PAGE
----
twogether_ideas_moon

Got an idea? We’ll help you lasso the moon.

Why we should all try entrepreneurial thinking, and three examples of why it works. We all have our comfort zones. We’re all busy dealing with the day-to-day stuff. That being the case, sometimes it can be tempting to just stick with what we know; to go with the status quo. But while it’s tough finding…

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Why we should all try entrepreneurial thinking, and three examples of why it works.

We all have our comfort zones. We’re all busy dealing with the day-to-day stuff.

That being the case, sometimes it can be tempting to just stick with what we know; to go with the status quo. But while it’s tough finding time to indulge, explore and experiment with new ideas and innovations, it’s also important. Very.

Especially these days, when opportunities often come and go in the blinking of an eye.

And the thing is, we all have ideas. In the shower. On the commute. Even in our dreams. (Do you keep a notepad next to the bed? I know I do.) And while such notions don’t often come to fruition, a quick look at what happens when they do shows just how valuable they can be.

Not convinced? Try these:

1. Gmail

Gmail began life thanks to one engineer – Paul Buchheit – and his frustrations with trying to find particular emails. Using Google’s own technology, Buchheit created a search engine for his own inbox and showed it to a few colleagues. They wanted it too. The rest is history. (Check out the overview in Time).

Value today? Erm, well, massive. And its influence is almost incalculable.

 

2. Slack

One of the fasted growing companies in Silicon Valley for the last three years running and a very big noise in internal communications and business collaboration, Slack started rather more quietly. In fact, it stemmed quite literally, from a ‘Tiny Speck’.

2011 saw Tiny Speck, an online gaming company, build a 2D browser-based game called ‘Glitch’. It failed the following year. But during its development the company had also built a range of pretty cool internal messaging tools. In 2013 these became ‘Slack’. Its marketshare since has been anything but. (See the FastCompany overview).

Value today? $1 billion plus.

 

3. Facebook’s ‘Like’ function

It’s hard to imagine Facebook without its ‘Like’ button, but it was actually four whole years after FB’s launch in 2005 that ‘Like’ first made an appearance.

Originally dubbed the ‘awesome button’, the idea emerged during an internal hackathon in 2007 and it very nearly never saw the light of day thanks to being vetoed at a ‘Zuck’ review. Nuff said. (Though there’s a great overview over at Quora)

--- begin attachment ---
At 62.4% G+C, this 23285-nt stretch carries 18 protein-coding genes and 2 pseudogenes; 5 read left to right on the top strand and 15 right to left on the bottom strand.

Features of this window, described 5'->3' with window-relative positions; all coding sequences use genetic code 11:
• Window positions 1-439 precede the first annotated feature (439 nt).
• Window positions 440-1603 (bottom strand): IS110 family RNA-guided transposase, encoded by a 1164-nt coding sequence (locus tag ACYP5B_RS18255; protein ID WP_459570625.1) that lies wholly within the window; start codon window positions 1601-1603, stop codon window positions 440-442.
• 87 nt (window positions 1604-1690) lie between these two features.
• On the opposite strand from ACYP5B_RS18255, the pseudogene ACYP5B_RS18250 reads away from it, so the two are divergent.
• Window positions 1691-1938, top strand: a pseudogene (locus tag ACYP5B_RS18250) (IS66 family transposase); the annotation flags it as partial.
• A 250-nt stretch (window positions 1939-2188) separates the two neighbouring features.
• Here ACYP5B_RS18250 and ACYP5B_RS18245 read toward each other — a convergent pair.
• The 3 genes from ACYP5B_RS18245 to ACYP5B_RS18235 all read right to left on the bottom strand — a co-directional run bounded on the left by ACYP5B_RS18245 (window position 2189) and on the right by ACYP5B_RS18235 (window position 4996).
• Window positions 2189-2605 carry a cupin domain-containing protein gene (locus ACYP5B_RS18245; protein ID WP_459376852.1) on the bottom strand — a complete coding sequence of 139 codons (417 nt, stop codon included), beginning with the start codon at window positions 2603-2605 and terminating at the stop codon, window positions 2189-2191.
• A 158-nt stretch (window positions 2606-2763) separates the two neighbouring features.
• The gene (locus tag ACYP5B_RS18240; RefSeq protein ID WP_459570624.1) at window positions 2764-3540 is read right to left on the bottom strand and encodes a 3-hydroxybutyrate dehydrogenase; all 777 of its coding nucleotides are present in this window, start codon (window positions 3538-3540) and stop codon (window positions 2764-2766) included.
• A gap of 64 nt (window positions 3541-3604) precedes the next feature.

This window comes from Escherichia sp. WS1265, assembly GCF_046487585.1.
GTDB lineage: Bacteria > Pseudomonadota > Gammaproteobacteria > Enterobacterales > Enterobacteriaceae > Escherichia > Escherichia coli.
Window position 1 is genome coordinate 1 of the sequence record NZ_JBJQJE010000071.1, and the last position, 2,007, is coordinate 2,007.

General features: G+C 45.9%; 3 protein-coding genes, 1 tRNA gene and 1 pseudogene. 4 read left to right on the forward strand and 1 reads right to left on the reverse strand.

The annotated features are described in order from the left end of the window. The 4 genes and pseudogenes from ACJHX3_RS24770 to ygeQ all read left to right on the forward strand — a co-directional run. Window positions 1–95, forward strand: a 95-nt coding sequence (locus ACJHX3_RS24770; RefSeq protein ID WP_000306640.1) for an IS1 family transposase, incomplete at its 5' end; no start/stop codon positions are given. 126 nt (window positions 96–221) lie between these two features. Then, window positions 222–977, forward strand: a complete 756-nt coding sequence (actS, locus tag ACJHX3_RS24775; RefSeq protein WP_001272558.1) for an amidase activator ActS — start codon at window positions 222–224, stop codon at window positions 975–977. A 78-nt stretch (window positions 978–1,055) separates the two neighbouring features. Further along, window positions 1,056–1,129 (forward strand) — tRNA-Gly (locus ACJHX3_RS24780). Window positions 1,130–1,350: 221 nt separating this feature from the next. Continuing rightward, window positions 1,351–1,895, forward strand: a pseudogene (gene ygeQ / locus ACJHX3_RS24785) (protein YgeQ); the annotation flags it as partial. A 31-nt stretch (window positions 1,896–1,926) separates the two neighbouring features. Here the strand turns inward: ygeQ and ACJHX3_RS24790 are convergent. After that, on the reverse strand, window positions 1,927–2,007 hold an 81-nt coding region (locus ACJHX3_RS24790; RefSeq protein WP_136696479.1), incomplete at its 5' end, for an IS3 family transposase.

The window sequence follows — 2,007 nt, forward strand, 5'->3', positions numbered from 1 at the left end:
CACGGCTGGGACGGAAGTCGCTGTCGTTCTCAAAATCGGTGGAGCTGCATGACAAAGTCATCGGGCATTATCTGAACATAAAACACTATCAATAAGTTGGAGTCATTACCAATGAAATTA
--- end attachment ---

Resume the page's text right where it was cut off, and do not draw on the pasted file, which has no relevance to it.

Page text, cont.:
Value today? A mere $410 billion.

 

Here’s the point. Every idea is worth consideration. Good ideas needn’t be new ideas. And great ideas needn’t be big ones (look how much value ‘Like’ has managed to add to the online media universe.) We’ll leave you with one final thought though:

“Great ideas are worthless without execution”

To put it slightly differently, by itself an idea is worthless. But combined with successful execution, an idea can change the world.

Here at twogether, we truly believe that’s what marketing is all about. Ideas, well executed. It’s how we bring technology to life.

So if you’ve had a brainwave – however small or insignificant you might think it is – we want to hear about it and help make it a reality.

Got something in mind? Here’s an idea. Get in touch. 01628 894638.

Author: Jon Busby

Jon Busby

Digital Director Jon Busby is particularly passionate about revolutionary technology, fitness, productivity and stuff that's orange.

mark-fennell-finding-ideas-2

Latest B2B creative work: finding ideas that work

Here is Mark Fennell, one of our art directors. He is creative. He is solving a problem for one of our clients. As you can see, he’s already found several ideas that won’t work. He hasn’t got time to put the wrong ideas in the bin, because he’s working to a tight deadline. He’s not…

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Author: Stuart Constable

Stuart Constable

Head of Copy Stuart has been around for too long, really. He's always open to new ideas, provided they fit his rapidly narrowing view of how things should be.